With the Chichester International Film Festival scheduling a screening of Monsoon Wedding on 20 August at 20.45 I thought I'd post a review of the film I wrote for the now defunct clickwalla.com website back in 2002 (I haven't re-edited it). At the end are images from an interview I did with Mira Nair for Desi magazine.
The 2002 interview was not my first brush with Mira Nair. In 1993 I was doing an A Level Film Studies. One of the essays had to be on a film director. I was keen to write about a female film director, and chose Mira Nair as I loved her two feature films, Salaam Bombay! (1988) and Mississippi Masala (1991). Prior to this she had made some documentaries, and I wondered how I could find these.
REMEMBER 1993 is Before Email, Social Media, the INTERNET!
So I wrote to Mira Nair at an address I found for her in Kuala Lumpur. Months later I got a typed and signed reply from Mira Nair, in which she says how flattered she was that someone would want to write about her small body of work. The body of work may have been small, at that time, but those first two feature films were so good. As is Monsoon Wedding, so do watch it.
Monsoon Wedding (2001)
Cast: Naseeruddin Shah, Lilette Dubey, Vasundhara Das, Parvin Dubas, Sameer Arya, Vijay Raaz and Tilotama Shome
The Rain is coming … and so is the family, read the film poster’s tag line. For anyone involved in the organisation of an Indian wedding – these two events loom large, the first would spell disaster, the second – inevitable.
The Verma family are a middle class Punjabi family living in New Delhi, headed by the hapless father Lalit (Naseeruddin Shah) who, with his wife, Pimmi (Lilette Dubey) have arranged a marriage for their daughter, Aditi (Vasundhara Das), to Hemant (Parvin Dubas), an engineer from Houston. As he flies over with his family to meet his bride and marry, she is busy coming to terms with the end of her affair with her married lover and boss, Vikram (Sameer Arya).
Lalit has hired a mobile phone wielding wedding planner, PK Dubey (Vijay Raaz), to ensure that all runs smoothly, but things soon start to fall to pieces, as Lalit’s penny-pinching and Dubey’s on-the-cheap approach soon manifest themselves in the collapse of the wedding’s central feature - a large marigold archway, an ominous start to the wedding celebrations. But Dubey soon has other distractions as he falls for the Verma family’s maid, Alice (Tilotama Shome).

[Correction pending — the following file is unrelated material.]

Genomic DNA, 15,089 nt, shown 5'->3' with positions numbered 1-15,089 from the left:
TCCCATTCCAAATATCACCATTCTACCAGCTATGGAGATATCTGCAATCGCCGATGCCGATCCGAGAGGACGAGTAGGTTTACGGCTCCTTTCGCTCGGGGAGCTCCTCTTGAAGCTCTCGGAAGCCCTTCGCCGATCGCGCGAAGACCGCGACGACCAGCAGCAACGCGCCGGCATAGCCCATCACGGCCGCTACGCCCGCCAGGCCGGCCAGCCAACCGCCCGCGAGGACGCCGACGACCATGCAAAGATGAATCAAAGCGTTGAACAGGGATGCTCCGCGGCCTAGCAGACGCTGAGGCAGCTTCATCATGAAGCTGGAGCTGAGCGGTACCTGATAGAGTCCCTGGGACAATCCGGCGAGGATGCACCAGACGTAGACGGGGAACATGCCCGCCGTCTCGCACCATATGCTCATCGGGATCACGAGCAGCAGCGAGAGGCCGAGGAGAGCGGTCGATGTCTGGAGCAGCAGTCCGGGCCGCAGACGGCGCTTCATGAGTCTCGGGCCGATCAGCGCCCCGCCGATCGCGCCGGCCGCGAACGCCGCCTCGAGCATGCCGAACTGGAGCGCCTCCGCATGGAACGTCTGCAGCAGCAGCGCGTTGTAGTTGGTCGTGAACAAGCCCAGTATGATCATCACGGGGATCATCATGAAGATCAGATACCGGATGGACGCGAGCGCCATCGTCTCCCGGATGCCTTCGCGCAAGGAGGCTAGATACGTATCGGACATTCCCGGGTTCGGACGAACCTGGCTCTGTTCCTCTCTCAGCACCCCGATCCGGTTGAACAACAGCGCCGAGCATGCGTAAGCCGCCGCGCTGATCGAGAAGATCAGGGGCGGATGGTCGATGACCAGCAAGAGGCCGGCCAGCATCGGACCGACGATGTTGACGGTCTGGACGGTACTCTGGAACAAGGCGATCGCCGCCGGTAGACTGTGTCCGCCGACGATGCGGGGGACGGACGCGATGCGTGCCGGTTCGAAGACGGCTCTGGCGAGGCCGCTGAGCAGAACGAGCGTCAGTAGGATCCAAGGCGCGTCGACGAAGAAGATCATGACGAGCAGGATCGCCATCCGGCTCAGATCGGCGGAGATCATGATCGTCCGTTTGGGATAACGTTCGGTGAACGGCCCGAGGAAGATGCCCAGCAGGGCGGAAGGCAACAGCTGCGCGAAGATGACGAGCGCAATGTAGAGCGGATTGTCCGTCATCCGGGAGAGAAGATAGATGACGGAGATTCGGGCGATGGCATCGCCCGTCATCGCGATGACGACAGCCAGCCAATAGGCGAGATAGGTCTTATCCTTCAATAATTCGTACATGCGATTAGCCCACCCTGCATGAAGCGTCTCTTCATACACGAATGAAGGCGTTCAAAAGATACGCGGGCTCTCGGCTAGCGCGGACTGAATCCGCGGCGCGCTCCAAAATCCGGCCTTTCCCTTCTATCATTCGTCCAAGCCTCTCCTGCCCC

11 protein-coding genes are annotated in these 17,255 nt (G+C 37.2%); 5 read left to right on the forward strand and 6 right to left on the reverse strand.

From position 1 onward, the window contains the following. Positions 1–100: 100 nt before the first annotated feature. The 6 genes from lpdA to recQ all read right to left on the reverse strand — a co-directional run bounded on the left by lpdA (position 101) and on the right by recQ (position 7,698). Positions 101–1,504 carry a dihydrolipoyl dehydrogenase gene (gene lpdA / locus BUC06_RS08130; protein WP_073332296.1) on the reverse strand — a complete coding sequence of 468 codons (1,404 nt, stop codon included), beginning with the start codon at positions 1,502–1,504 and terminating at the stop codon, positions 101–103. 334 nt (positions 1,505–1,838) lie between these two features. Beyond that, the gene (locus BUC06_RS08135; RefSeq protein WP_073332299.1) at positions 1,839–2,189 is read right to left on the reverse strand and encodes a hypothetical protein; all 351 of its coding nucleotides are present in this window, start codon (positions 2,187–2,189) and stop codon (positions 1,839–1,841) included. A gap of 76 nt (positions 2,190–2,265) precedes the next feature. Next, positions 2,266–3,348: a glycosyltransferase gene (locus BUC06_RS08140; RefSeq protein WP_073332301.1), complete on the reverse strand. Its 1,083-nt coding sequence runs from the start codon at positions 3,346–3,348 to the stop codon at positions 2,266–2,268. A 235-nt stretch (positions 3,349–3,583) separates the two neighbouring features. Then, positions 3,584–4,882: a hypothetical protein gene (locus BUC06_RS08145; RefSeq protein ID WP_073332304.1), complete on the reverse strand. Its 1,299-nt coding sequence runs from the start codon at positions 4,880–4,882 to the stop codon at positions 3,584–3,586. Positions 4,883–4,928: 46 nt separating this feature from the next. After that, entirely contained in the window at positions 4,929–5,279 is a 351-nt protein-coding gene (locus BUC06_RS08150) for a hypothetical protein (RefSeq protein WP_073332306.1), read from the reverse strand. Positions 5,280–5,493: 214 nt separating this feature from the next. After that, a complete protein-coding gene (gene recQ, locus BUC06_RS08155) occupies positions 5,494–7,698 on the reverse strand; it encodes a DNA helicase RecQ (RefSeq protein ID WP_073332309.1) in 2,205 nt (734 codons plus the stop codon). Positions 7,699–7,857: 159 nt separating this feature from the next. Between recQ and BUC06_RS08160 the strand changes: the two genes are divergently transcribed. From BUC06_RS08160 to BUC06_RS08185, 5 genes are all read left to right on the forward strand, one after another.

With relatives flying in from all over the world, there soon develops a clash of cultures and families. As the four day and night build-up to the wedding unfolds, hidden secrets and new relationships threaten to disrupt the Verma’s most special day.
This is an ambitious film with five interwoven tales of love beautifully detailed here, whether it be the magic love of Alice or Dubey or the dysfunctional love or the kind of ‘old-shoe’ love, of the mother and father of the bride. The use of an unobtrusive hand-held camera, and the conditions they were working under, three weeks of rehearsal, followed by thirty days filming capture the ‘last minute’ nature of a hastily put together wedding. With its huge cast of speaking actors, over sixty at the last count, the audience, just like the groom, has to absorb all the relations, despite many being referred to as nick-names as well as their real names. With the dialogue swinging from Hindi to English, often mid sentence the film remains vibrant and passionate.
On one level this is a heart warming tale of old and new love coming together, the film shows us that love come blossom unexpectedly between those in an arranged marriage, and between two shy individuals. But on another it exposes the contradictions between rituals and reality, and smashes the perceived notion of sexuality and commerce in India by the Western world. The India here is vastly altered from the endless diet of Bollywood movies that are reaching our screens. The wedding planner is a social climber with a mobile phone, but falls for the innocent and shy maid, Alice, who he catches dressing up in her mistress’s jewellery. His mother, constantly harping on about his single status and her lack of grandchildren, spends her day playing the stock market. The father has to beg his golfing buddies for money to pay for the wedding, Aditi on the eve of her wedding to a man she barely knows has once last fling in the back of her lover’s 4x4. An Uncle’s disturbing history of child molestation comes to light and sexuality of modern Indian teenagers is examined.
Bright colours, and occasionally bursts of song and dance may on the surface seem to have all the hallmarks for a traditional Bollywood romp, but Mira Nair’s film is more than that; it captures the underlying changes in Indian culture. Despite some of the film’s darker themes, you will remain uplifted, with the film’s vibrancy and passion sweeping you along.
The haunting and evocative score for Monsoon Wedding conjures up images from the film and you will once again be swept along as Alice and PK fall in love to ‘Love and Marigolds’ and the Bollywood playback styled ‘Chunari Chunari’ will have you bopping away without realising you’re even grooving.